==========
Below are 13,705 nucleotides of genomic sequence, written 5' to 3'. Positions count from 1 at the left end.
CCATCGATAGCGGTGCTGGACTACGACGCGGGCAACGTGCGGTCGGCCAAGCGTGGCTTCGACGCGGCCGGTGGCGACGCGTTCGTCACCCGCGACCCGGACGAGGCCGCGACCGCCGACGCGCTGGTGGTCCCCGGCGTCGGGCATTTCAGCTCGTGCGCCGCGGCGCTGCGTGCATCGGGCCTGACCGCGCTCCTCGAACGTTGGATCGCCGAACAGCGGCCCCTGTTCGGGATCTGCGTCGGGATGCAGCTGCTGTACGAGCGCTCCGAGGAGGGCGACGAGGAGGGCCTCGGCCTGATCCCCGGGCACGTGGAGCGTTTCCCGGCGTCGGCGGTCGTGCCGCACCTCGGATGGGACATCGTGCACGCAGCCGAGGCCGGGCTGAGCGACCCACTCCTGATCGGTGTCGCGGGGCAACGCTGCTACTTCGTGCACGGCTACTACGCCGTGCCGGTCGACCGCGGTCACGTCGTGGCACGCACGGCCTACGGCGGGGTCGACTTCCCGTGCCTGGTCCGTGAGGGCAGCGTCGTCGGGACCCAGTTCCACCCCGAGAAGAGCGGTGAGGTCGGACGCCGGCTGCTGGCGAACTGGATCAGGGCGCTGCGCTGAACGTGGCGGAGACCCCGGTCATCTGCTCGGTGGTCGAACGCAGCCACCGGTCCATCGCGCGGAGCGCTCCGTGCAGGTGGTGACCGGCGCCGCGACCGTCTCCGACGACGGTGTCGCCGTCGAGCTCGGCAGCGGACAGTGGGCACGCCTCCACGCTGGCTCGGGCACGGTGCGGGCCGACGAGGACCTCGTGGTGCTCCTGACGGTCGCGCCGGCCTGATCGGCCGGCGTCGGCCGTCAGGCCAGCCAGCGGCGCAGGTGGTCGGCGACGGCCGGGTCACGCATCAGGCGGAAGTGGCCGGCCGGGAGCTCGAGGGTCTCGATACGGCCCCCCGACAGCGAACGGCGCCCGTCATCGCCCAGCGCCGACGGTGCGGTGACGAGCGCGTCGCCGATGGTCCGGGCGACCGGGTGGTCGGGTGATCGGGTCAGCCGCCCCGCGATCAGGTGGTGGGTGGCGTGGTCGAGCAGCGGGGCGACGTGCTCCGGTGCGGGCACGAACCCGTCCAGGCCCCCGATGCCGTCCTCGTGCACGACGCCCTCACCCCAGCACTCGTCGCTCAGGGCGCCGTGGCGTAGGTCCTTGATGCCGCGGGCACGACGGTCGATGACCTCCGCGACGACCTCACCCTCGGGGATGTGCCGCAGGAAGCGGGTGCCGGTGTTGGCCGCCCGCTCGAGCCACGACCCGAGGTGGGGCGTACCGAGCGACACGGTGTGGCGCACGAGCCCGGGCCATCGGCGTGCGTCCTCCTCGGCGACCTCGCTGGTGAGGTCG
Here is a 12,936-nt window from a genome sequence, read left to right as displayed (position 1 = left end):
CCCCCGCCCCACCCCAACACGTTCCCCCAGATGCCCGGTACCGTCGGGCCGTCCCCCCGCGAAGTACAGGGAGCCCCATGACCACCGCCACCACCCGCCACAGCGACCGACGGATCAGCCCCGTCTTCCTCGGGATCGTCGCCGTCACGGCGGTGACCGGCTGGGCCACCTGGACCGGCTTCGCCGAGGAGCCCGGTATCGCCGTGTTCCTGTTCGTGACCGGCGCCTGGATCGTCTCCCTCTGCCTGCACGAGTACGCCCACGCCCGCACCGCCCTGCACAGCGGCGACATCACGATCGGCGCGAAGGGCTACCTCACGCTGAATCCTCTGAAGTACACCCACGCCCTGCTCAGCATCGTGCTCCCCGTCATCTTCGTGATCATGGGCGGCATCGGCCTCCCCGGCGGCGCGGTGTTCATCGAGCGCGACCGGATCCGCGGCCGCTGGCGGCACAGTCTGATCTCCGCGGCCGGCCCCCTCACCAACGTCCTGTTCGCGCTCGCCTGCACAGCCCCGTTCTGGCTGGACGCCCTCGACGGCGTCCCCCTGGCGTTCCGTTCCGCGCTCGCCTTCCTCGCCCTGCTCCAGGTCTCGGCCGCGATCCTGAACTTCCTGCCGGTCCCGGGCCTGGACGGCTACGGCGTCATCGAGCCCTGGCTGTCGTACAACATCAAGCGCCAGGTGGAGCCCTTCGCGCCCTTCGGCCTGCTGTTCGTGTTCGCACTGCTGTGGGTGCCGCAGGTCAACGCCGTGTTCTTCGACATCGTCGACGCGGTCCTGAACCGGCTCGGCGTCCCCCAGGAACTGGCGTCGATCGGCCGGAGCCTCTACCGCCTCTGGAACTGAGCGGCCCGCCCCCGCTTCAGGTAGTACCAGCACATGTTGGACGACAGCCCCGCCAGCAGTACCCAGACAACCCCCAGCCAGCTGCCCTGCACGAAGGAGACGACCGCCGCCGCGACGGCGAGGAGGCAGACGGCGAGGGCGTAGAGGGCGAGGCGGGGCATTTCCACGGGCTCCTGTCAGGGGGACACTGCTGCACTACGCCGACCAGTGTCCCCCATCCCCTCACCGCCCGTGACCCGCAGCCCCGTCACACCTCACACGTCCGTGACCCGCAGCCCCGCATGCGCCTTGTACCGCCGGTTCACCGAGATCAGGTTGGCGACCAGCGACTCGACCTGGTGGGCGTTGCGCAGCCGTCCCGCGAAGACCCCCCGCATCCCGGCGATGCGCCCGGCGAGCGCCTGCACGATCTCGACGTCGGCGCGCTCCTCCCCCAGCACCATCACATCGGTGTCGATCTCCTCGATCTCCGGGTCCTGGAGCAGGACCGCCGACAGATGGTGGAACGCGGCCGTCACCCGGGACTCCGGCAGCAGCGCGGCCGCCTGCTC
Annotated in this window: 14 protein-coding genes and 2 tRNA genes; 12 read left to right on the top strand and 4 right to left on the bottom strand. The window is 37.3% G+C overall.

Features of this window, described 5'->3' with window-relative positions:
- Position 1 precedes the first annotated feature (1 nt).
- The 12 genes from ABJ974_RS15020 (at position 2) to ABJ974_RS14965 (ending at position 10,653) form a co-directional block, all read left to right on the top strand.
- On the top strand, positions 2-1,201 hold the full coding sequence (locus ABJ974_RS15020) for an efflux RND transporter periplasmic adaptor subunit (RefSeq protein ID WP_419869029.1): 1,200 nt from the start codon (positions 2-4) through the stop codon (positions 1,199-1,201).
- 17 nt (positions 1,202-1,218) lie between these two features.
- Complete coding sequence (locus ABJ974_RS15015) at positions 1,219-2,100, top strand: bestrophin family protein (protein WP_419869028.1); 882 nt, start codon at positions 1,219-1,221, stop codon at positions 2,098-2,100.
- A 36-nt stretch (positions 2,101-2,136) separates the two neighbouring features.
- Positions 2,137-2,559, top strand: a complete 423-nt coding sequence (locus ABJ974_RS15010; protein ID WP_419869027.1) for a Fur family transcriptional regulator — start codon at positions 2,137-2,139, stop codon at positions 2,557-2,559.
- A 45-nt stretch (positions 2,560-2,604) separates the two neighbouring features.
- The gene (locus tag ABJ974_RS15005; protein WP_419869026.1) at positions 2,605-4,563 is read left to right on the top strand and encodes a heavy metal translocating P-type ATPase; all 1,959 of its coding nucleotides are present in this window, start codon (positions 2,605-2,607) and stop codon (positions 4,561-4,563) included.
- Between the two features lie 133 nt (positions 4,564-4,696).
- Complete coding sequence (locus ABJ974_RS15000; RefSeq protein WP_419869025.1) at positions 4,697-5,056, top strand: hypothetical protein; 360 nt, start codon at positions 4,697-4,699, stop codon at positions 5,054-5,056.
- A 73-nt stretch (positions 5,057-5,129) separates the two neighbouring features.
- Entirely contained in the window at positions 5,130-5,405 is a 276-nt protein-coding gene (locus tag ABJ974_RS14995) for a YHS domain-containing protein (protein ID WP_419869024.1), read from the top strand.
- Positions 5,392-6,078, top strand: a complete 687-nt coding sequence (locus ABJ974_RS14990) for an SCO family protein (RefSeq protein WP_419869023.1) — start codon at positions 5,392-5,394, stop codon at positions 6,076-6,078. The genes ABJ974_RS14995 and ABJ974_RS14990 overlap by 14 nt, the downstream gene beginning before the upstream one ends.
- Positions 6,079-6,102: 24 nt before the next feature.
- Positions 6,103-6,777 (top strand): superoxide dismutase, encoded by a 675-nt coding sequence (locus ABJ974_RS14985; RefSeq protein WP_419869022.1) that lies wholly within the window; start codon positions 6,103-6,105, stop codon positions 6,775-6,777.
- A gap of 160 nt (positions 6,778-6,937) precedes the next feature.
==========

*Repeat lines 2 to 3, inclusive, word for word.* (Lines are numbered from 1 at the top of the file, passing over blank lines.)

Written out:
CCATCGATAGCGGTGCTGGACTACGACGCGGGCAACGTGCGGTCGGCCAAGCGTGGCTTCGACGCGGCCGGTGGCGACGCGTTCGTCACCCGCGACCCGGACGAGGCCGCGACCGCCGACGCGCTGGTGGTCCCCGGCGTCGGGCATTTCAGCTCGTGCGCCGCGGCGCTGCGTGCATCGGGCCTGACCGCGCTCCTCGAACGTTGGATCGCCGAACAGCGGCCCCTGTTCGGGATCTGCGTCGGGATGCAGCTGCTGTACGAGCGCTCCGAGGAGGGCGACGAGGAGGGCCTCGGCCTGATCCCCGGGCACGTGGAGCGTTTCCCGGCGTCGGCGGTCGTGCCGCACCTCGGATGGGACATCGTGCACGCAGCCGAGGCCGGGCTGAGCGACCCACTCCTGATCGGTGTCGCGGGGCAACGCTGCTACTTCGTGCACGGCTACTACGCCGTGCCGGTCGACCGCGGTCACGTCGTGGCACGCACGGCCTACGGCGGGGTCGACTTCCCGTGCCTGGTCCGTGAGGGCAGCGTCGTCGGGACCCAGTTCCACCCCGAGAAGAGCGGTGAGGTCGGACGCCGGCTGCTGGCGAACTGGATCAGGGCGCTGCGCTGAACGTGGCGGAGACCCCGGTCATCTGCTCGGTGGTCGAACGCAGCCACCGGTCCATCGCGCGGAGCGCTCCGTGCAGGTGGTGACCGGCGCCGCGACCGTCTCCGACGACGGTGTCGCCGTCGAGCTCGGCAGCGGACAGTGGGCACGCCTCCACGCTGGCTCGGGCACGGTGCGGGCCGACGAGGACCTCGTGGTGCTCCTGACGGTCGCGCCGGCCTGATCGGCCGGCGTCGGCCGTCAGGCCAGCCAGCGGCGCAGGTGGTCGGCGACGGCCGGGTCACGCATCAGGCGGAAGTGGCCGGCCGGGAGCTCGAGGGTCTCGATACGGCCCCCCGACAGCGAACGGCGCCCGTCATCGCCCAGCGCCGACGGTGCGGTGACGAGCGCGTCGCCGATGGTCCGGGCGACCGGGTGGTCGGGTGATCGGGTCAGCCGCCCCGCGATCAGGTGGTGGGTGGCGTGGTCGAGCAGCGGGGCGACGTGCTCCGGTGCGGGCACGAACCCGTCCAGGCCCCCGATGCCGTCCTCGTGCACGACGCCCTCACCCCAGCACTCGTCGCTCAGGGCGCCGTGGCGTAGGTCCTTGATGCCGCGGGCACGACGGTCGATGACCTCCGCGACGACCTCACCCTCGGGGATGTGCCGCAGGAAGCGGGTGCCGGTGTTGGCCGCCCGCTCGAGCCACGACCCGAGGTGGGGCGTACCGAGCGACACGGTGTGGCGCACGAGCCCGGGCCATCGGCGTGCGTCCTCCTCGGCGACCTCGCTGGTGAGGTCG
Here is a 12,936-nt window from a genome sequence, read left to right as displayed (position 1 = left end):